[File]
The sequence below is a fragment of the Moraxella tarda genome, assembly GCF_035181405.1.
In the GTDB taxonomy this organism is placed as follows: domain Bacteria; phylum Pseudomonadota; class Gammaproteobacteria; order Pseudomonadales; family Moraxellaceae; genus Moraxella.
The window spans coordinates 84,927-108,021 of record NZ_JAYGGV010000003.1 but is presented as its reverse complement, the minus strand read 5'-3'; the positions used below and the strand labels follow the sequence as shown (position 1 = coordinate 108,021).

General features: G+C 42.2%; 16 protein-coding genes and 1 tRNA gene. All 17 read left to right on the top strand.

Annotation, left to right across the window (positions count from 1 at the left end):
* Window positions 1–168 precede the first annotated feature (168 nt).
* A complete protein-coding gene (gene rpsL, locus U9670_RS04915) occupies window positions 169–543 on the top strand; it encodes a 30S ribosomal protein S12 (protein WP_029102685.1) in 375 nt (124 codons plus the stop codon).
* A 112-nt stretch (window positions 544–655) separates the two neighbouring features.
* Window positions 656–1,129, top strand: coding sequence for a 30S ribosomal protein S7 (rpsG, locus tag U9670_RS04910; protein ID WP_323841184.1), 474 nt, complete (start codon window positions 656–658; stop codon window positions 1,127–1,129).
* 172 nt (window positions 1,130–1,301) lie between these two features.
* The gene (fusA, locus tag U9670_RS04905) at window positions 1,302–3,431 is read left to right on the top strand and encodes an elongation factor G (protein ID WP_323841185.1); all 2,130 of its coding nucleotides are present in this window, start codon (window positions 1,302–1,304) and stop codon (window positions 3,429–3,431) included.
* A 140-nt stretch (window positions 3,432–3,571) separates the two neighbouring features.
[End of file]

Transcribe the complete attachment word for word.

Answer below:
The sequence below is a fragment of the Moraxella tarda genome, assembly GCF_035181405.1.
In the GTDB taxonomy this organism is placed as follows: domain Bacteria; phylum Pseudomonadota; class Gammaproteobacteria; order Pseudomonadales; family Moraxellaceae; genus Moraxella.
The window spans coordinates 84,927-108,021 of record NZ_JAYGGV010000003.1 but is presented as its reverse complement, the minus strand read 5'-3'; the positions used below and the strand labels follow the sequence as shown (position 1 = coordinate 108,021).

General features: G+C 42.2%; 16 protein-coding genes and 1 tRNA gene. All 17 read left to right on the top strand.

Annotation, left to right across the window (positions count from 1 at the left end):
* Window positions 1–168 precede the first annotated feature (168 nt).
* A complete protein-coding gene (gene rpsL, locus U9670_RS04915) occupies window positions 169–543 on the top strand; it encodes a 30S ribosomal protein S12 (protein WP_029102685.1) in 375 nt (124 codons plus the stop codon).
* A 112-nt stretch (window positions 544–655) separates the two neighbouring features.
* Window positions 656–1,129, top strand: coding sequence for a 30S ribosomal protein S7 (rpsG, locus tag U9670_RS04910; protein ID WP_323841184.1), 474 nt, complete (start codon window positions 656–658; stop codon window positions 1,127–1,129).
* 172 nt (window positions 1,130–1,301) lie between these two features.
* The gene (fusA, locus tag U9670_RS04905) at window positions 1,302–3,431 is read left to right on the top strand and encodes an elongation factor G (protein ID WP_323841185.1); all 2,130 of its coding nucleotides are present in this window, start codon (window positions 1,302–1,304) and stop codon (window positions 3,429–3,431) included.
* A 140-nt stretch (window positions 3,432–3,571) separates the two neighbouring features.